Effect of dietary protein level and rumen-protected amino acid supplementation on amino acid utilization for milk protein in lactating dairy cows.
Lee, C., Giallongo, F., Hristov, A.N., Lapierre, H., Cassidy, T.W., Heyler, K. S., Varga, G. A., and Parys, C. (2015). "Effect of dietary protein level and rumen-protected amino acid supplementation on amino acid utilization for milk protein in lactating dairy cows.", Journal of Dairy Science (JDS), 98(3), pp. 1885-1902. doi : 10.3168/jds.2014-8496 Access to full text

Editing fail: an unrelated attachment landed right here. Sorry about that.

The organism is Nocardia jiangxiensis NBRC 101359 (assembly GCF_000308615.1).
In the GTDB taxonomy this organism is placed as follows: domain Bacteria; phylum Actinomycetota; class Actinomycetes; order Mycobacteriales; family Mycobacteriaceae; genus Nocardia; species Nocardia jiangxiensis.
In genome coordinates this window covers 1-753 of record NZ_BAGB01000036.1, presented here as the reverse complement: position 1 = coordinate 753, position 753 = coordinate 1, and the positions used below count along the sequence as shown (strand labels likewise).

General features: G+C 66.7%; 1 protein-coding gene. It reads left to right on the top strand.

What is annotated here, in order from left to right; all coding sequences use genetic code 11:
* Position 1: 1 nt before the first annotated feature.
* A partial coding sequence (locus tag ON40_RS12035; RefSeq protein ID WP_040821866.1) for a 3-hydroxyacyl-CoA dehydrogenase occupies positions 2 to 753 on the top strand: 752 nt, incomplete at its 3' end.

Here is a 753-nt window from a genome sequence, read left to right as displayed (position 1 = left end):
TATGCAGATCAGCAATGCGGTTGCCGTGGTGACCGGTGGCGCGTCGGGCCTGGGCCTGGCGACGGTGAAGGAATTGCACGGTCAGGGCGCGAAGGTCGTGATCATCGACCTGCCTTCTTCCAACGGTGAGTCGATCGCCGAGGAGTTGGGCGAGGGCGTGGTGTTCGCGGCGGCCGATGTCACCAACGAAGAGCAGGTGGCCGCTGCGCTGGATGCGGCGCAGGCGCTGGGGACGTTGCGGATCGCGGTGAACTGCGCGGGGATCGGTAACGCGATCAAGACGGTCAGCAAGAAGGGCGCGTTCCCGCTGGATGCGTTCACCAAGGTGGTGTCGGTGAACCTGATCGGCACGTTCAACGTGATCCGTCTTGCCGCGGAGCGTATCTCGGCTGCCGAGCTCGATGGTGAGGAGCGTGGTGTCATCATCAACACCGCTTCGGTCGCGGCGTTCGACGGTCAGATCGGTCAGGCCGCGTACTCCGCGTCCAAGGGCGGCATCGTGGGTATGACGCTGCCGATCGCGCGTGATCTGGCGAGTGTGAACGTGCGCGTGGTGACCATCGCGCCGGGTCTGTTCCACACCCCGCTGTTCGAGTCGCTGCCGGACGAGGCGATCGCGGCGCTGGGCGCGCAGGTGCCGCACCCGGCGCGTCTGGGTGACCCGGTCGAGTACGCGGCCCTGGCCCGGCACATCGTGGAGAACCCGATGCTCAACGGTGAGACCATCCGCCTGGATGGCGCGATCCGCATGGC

This study investigated the effect of metabolizable protein (MP) supply and rumen-protected (RP) Lys and Met supplementation on productivity, nutrient digestibility, urinary N losses, apparent total-tract digestibility of dietary AA, and the efficiency of AA utilization for milk protein synthesis in dairy cows. The experiment was conducted with 8 ruminally cannulated Holstein cows in a replicated 4 × 4 Latin square design trial with 21-d periods. Treatments were (1) MP-adequate diet (AMP; MP balance of −24 g/d); (2) MP-deficient diet (DMP; MP balance of −281 g/d); (3) DMP supplemented with 100 g of RPLys/cow per day (estimated digestible Lys supply = 24 g/d; DMPL; MP balance of −305 g/d); and (4) DMPL supplemented with 24 g of RPMet/cow per day (estimated digestible Met supply = 15 g/d; DMPLM; MP balance of −256 g/d). Diet had no effect on total-tract nutrient digestibility, milk production, and milk composition, but the DMP diets decreased urinary N excretion and the ammonia emitting potential of manure. Plasma Met concentration was increased by DMPLM compared with AMP. Supplementation with RPLys had no effect on plasma Lys. Concentration of most AA in milk protein was increased or tended to be increased by DMPLM compared with DMPL. Except for the AA supplemented as RPAA (i.e., Met and Lys), apparent total-tract digestibility of all dietary AA was generally greater for the DMP diets and ranged from 33% (Arg, AMP diet) to 67% (Thr, DMPL diet). Apparent recovery of dietary AA in milk protein followed the same trends, being greater for the DMP diets than AMP and generally lower for Lys and Met with the RPAA-supplemented diets versus AMP and DMP. The RPAA were apparently not used for milk protein synthesis in the conditions of this experiment. The AA recoveries in milk protein varied from around 17% (Ala) to 70% (Pro). Milk protein recoveries of essential AA (EAA) were around 54% for the DMP diet and 49% for AMP. The estimated efficiency of utilization of digestible EAA for milk protein synthesis was generally greater for the DMP diets compared with AMP. In this trial, blood plasma Lys and Met were labeled by abomasal pulse-dose of 15N-Lys and 13C-Met (respectively). Analysis of the 15N-Lys and 13C-Met decay curves in plasma indicated trends for a faster extraction of Lys and Met from plasma for the MP-deficient diets, compared with AMP. Overall, this study confirmed conclusions from previous analyses that the efficiency of utilization of dietary EAA will increase with decreasing MP-AA supply.
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